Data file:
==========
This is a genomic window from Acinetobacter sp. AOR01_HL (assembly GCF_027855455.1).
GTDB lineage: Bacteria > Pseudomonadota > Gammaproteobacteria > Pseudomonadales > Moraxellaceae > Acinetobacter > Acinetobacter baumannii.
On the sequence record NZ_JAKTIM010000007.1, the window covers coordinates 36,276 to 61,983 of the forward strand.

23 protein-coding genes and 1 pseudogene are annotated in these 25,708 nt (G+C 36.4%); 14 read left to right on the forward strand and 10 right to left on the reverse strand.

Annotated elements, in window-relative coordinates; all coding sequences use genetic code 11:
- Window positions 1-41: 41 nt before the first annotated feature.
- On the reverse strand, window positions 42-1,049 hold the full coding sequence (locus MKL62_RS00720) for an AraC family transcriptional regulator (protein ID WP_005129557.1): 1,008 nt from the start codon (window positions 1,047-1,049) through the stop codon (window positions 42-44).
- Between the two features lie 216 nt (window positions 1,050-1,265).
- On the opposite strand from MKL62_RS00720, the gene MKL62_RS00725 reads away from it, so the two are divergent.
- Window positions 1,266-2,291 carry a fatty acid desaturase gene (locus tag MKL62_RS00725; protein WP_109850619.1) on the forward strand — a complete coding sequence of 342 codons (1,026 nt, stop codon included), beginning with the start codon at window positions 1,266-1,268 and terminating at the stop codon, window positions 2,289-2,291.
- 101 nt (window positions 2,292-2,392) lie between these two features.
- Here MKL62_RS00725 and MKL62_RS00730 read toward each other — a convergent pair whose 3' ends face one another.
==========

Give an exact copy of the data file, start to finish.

This is a genomic window from Acinetobacter sp. AOR01_HL (assembly GCF_027855455.1).
GTDB lineage: Bacteria > Pseudomonadota > Gammaproteobacteria > Pseudomonadales > Moraxellaceae > Acinetobacter > Acinetobacter baumannii.
On the sequence record NZ_JAKTIM010000007.1, the window covers coordinates 36,276 to 61,983 of the forward strand.

23 protein-coding genes and 1 pseudogene are annotated in these 25,708 nt (G+C 36.4%); 14 read left to right on the forward strand and 10 right to left on the reverse strand.

Annotated elements, in window-relative coordinates; all coding sequences use genetic code 11:
- Window positions 1-41: 41 nt before the first annotated feature.
- On the reverse strand, window positions 42-1,049 hold the full coding sequence (locus MKL62_RS00720) for an AraC family transcriptional regulator (protein ID WP_005129557.1): 1,008 nt from the start codon (window positions 1,047-1,049) through the stop codon (window positions 42-44).
- Between the two features lie 216 nt (window positions 1,050-1,265).
- On the opposite strand from MKL62_RS00720, the gene MKL62_RS00725 reads away from it, so the two are divergent.
- Window positions 1,266-2,291 carry a fatty acid desaturase gene (locus tag MKL62_RS00725; protein WP_109850619.1) on the forward strand — a complete coding sequence of 342 codons (1,026 nt, stop codon included), beginning with the start codon at window positions 1,266-1,268 and terminating at the stop codon, window positions 2,289-2,291.
- 101 nt (window positions 2,292-2,392) lie between these two features.
- Here MKL62_RS00725 and MKL62_RS00730 read toward each other — a convergent pair whose 3' ends face one another.